Disability Network Formed to Help Disabled People Actually Violated Federal Law
Disability Network promotes their organization in Detroit as being dedicated to maximizing the ability of disabled people to live as independently as they choose. In May 2014, the United States Equal Employment Opportunity Commission filed a lawsuit to recover monetary compensation for a fired employee. EEOC is seeking to recover monetary compensation for the fired employee, including punitive damages and compensatory damages for emotional distress.
The irony in this case is incredible. Disability Network denied a deaf employee reasonable accommodation, Text Telephone equipment and then fired him. According to the Disability Network’s website, the Network provides a nurturing and supportive environment and says they strongly believe all people are created equal. However, the lawsuit alleges wrongful termination and violation of the organization’s mandate.
EEOC says the Disability Network is betraying an employee. Such alleged conduct violates the Americans with Disability Act. The United States Equal Employment Opportunity Commission filed suit in United States District Court for the Eastern District of Michigan after they attempted through its conciliation process to reach a pre-litigation settlement.
On April 22, 2014, the majority of a panel judges on the United States Court of Appeals for the Sixth Circuit decided that sufficient issues were created for a disability discrimination lawsuit against a motor company. Ford Motors denied an employee, Jane Harris, reasonable accommodation and the opportunity for telework. The employee was fired after she filed an Equal Employment Opportunity Commission charge. Ford Motor Company violated the ADA.
Ford’s telecommuting policy authorized employees to work for not more than four days a week from an approved alternative work site. Jane Harris asked Ford Motor Company to work from home for the allowed days per week as an accommodation for her IBS, a disorder that affects her colon. Harris was a steel buyer, and her job required computer and telephone contact with suppliers and co-workers.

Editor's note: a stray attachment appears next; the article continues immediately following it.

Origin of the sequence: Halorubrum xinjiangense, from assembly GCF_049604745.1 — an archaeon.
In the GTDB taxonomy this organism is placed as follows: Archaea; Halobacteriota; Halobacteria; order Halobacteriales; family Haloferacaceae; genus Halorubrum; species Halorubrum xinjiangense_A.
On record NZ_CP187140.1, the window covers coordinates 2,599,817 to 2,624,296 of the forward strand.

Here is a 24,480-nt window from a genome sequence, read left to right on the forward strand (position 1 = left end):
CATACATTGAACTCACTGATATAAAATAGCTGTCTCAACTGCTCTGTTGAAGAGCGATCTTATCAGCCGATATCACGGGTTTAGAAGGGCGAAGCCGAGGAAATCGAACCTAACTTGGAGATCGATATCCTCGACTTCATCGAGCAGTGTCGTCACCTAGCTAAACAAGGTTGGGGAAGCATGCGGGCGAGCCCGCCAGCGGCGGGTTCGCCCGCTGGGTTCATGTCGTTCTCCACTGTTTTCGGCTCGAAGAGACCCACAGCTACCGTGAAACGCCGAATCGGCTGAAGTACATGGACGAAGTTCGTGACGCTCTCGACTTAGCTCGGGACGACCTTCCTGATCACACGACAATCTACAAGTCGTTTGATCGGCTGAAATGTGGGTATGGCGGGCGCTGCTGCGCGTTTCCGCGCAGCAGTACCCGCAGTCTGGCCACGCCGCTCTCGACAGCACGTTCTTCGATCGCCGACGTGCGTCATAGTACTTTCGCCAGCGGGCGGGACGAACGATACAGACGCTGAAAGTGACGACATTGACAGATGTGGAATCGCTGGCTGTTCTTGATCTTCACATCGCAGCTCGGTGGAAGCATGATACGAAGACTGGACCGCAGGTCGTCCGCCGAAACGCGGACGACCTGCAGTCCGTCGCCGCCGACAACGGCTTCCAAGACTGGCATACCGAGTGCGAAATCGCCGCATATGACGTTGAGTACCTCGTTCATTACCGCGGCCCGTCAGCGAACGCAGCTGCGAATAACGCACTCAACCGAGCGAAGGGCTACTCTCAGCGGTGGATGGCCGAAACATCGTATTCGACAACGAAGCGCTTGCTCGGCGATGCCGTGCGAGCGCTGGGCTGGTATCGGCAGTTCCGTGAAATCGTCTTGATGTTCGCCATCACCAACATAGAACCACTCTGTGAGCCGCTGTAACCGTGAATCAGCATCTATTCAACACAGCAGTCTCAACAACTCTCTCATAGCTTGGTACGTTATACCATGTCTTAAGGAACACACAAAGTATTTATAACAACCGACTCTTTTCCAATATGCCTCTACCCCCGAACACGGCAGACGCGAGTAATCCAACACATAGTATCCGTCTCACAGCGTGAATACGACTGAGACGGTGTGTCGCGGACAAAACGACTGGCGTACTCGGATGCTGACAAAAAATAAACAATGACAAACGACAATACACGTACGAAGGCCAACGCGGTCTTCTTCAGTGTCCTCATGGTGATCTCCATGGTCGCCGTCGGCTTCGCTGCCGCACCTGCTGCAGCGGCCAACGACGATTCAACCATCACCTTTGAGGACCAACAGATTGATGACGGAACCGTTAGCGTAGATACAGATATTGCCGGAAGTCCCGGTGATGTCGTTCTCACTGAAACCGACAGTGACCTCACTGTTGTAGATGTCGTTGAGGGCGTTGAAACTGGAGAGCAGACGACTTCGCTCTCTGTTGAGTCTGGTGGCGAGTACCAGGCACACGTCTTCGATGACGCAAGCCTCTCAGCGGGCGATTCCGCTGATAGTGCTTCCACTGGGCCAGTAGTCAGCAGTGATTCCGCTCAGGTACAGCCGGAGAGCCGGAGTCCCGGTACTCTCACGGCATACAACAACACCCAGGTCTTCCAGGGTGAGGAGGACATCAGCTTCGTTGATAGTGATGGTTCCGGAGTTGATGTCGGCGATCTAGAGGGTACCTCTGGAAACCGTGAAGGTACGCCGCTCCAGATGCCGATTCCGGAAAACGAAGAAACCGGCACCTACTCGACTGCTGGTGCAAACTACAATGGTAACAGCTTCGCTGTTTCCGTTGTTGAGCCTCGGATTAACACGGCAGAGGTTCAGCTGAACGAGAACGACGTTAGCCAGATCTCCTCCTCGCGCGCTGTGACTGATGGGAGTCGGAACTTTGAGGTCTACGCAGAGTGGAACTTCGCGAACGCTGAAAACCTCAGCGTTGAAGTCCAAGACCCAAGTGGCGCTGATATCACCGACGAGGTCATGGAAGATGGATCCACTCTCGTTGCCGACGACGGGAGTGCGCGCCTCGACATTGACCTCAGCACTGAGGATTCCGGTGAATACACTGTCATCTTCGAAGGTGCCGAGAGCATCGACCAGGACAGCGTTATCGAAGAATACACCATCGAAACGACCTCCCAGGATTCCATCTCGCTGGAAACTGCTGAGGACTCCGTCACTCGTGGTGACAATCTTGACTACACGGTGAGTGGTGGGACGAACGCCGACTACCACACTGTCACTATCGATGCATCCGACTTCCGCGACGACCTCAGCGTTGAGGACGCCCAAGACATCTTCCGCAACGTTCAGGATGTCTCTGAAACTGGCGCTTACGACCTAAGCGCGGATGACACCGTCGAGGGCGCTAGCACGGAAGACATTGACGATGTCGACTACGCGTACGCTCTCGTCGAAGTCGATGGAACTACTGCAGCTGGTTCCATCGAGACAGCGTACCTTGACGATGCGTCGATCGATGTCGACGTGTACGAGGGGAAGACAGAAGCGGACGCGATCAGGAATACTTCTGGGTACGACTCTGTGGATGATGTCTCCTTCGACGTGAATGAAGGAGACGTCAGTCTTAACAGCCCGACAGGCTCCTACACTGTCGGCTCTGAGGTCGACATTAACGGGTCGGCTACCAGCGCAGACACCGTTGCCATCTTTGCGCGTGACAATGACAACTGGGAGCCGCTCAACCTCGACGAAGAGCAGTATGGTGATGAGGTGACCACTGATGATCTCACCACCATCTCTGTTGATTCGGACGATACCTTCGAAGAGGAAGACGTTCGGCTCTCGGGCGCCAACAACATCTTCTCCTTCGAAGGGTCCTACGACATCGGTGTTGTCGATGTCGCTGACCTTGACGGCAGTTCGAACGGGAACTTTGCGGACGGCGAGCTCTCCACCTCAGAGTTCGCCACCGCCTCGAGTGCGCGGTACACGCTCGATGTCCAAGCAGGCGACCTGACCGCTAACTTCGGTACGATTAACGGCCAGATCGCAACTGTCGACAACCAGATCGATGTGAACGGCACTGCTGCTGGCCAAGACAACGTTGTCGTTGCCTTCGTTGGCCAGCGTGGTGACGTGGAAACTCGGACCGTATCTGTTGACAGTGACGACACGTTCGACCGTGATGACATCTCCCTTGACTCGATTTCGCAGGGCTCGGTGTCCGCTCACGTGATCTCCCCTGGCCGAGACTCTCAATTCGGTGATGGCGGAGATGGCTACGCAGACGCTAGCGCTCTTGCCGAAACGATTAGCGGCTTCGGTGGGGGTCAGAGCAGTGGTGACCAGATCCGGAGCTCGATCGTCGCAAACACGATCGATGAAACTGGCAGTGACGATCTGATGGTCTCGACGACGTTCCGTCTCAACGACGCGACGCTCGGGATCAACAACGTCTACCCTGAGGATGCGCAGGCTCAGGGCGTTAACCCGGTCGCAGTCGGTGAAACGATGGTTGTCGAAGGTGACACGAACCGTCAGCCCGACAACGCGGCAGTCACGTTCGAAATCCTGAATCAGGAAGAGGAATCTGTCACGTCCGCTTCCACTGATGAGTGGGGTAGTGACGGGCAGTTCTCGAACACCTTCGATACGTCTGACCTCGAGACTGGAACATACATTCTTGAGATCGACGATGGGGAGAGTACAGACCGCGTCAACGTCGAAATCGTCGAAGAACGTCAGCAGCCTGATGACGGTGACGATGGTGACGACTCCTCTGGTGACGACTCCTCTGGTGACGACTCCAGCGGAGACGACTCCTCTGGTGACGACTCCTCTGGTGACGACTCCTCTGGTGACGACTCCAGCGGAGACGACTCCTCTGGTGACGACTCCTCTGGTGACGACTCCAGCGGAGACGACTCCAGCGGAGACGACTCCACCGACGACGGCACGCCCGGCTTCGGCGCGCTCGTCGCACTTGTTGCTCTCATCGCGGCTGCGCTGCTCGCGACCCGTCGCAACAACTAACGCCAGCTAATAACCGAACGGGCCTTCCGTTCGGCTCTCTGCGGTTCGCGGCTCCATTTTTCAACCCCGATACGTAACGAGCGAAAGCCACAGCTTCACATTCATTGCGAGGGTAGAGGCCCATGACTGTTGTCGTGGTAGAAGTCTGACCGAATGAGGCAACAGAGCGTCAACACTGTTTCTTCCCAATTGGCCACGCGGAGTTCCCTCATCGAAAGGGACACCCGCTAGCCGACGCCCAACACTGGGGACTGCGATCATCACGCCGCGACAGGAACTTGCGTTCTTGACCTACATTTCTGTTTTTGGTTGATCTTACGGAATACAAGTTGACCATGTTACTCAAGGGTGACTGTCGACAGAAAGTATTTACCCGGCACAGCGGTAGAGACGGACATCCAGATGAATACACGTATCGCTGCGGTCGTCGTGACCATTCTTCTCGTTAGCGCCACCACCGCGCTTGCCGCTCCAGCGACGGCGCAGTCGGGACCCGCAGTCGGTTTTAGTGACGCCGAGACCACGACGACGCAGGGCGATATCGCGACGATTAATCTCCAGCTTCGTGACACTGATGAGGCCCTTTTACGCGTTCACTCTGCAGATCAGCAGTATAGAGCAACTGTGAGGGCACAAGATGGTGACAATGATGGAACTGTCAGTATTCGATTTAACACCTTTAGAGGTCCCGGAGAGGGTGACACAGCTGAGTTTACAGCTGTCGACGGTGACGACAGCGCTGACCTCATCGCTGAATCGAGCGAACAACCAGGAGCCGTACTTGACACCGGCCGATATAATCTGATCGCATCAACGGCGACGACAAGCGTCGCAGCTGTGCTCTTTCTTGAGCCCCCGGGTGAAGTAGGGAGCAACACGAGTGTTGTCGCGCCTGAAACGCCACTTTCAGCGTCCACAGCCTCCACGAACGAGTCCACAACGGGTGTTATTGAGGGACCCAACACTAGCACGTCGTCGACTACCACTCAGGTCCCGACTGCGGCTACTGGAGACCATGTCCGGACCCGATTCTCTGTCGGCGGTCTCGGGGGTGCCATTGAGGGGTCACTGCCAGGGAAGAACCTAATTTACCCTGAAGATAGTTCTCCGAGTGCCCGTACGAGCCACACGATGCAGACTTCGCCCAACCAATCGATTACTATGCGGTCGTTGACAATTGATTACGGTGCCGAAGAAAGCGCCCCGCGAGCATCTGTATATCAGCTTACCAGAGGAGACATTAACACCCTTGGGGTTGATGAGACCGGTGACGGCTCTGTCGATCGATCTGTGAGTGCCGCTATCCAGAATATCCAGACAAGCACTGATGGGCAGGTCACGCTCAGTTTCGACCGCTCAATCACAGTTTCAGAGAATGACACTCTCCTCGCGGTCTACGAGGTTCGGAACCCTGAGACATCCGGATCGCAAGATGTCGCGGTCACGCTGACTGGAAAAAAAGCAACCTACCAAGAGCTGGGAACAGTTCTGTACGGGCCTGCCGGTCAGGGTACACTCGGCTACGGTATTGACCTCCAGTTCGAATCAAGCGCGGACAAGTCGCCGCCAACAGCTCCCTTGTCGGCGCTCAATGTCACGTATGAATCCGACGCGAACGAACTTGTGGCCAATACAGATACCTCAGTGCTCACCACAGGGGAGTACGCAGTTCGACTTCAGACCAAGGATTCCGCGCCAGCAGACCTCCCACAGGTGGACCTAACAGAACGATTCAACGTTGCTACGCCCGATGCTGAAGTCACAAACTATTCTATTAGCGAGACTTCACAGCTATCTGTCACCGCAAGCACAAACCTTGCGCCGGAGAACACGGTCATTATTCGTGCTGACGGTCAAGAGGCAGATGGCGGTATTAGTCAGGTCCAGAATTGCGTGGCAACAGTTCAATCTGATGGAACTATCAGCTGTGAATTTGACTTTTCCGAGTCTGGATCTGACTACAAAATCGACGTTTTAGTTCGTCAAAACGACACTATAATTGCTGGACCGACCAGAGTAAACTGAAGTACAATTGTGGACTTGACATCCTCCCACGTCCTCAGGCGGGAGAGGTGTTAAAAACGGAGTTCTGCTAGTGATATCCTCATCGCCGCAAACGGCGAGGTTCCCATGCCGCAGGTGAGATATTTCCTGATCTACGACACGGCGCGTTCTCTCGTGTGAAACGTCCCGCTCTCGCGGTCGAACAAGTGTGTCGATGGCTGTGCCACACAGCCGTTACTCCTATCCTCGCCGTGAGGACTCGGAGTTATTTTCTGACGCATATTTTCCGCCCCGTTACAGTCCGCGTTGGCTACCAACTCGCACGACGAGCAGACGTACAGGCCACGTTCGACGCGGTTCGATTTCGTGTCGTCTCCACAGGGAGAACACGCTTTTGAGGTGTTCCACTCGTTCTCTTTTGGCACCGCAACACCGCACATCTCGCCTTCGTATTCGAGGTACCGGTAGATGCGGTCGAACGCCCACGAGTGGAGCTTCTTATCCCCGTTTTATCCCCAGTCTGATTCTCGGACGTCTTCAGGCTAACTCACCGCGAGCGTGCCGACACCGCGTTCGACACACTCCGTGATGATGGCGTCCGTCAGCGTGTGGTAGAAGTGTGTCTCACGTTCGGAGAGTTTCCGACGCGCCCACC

Telework is an arrangement that allows an employee to work from home by making use of technology such as the internet and telephone. The Sixth Circuit panel majority noted that the law must respond to the advance of technology in the employment context. The panel also said they have to recognize that the workplace is anywhere that a worker can perform her job and whether presence at the Ford facilities was truly essential.
EEOC Assistant General Counsel Carolyn Wheeler said she was pleased with the ADA’s recognition that workplace realities have changed. Teleworking is an option for many people with disabilities. Disabilities can often be better managed at home.
Protected Against Unfair Dismissal
An employer must be able to demonstrate that an employee’s dismissal was justified, such as misconduct or the worker is incapable of performing the tasks. According to the EEOC guidelines, an employer should make a reasonable effort to determine the appropriate accommodation if a qualified disabled employee has requested a provision of a reasonable accommodation. Employers have the right to fire employees if the decision is not based upon discriminatory factors.
What is Disability Discrimination?
Americans with Disabilities Act (ADA) is a federal law which prohibits discrimination against individuals with disabilities in employment. The Department of Labor provides publications of the ADA, and Equal Employment Opportunity Commission enforces federal laws and regulations covering employment such as discrimination. Violation of the ADA includes a situation where an employee with a disability is treated less favorable than an individual without the disability in similar circumstances.
The ADA protects employees living with a physical disability to ensure they receive the same treatment as all other employees, yet many people with disabilities find themselves victims of employment discrimination. Employers often believe they can protect themselves by punishing employees who report workplace discrimination. Employer retaliation is against the law. If an employee is disciplined or fired as a result of complaints, such a person may file a complaint for retaliatory discharge. The United States Supreme Court said that employers could take action on reports of discrimination, and they may not fire, harass, demote or retaliate against an employee for opposing discrimination.
Everyone has the Right to Equal Opportunities
In 2013, EEOC reported more than 7,500 cases of discrimination in the Florida workplace. Most of these cases involved conflicts over race and gender. People have the right to be in a workplace with equal opportunities for all. Employment is vital to one’s subsistence. Those who are discriminated against may be able to obtain monetary reimbursement from employers by filing discrimination claims in court.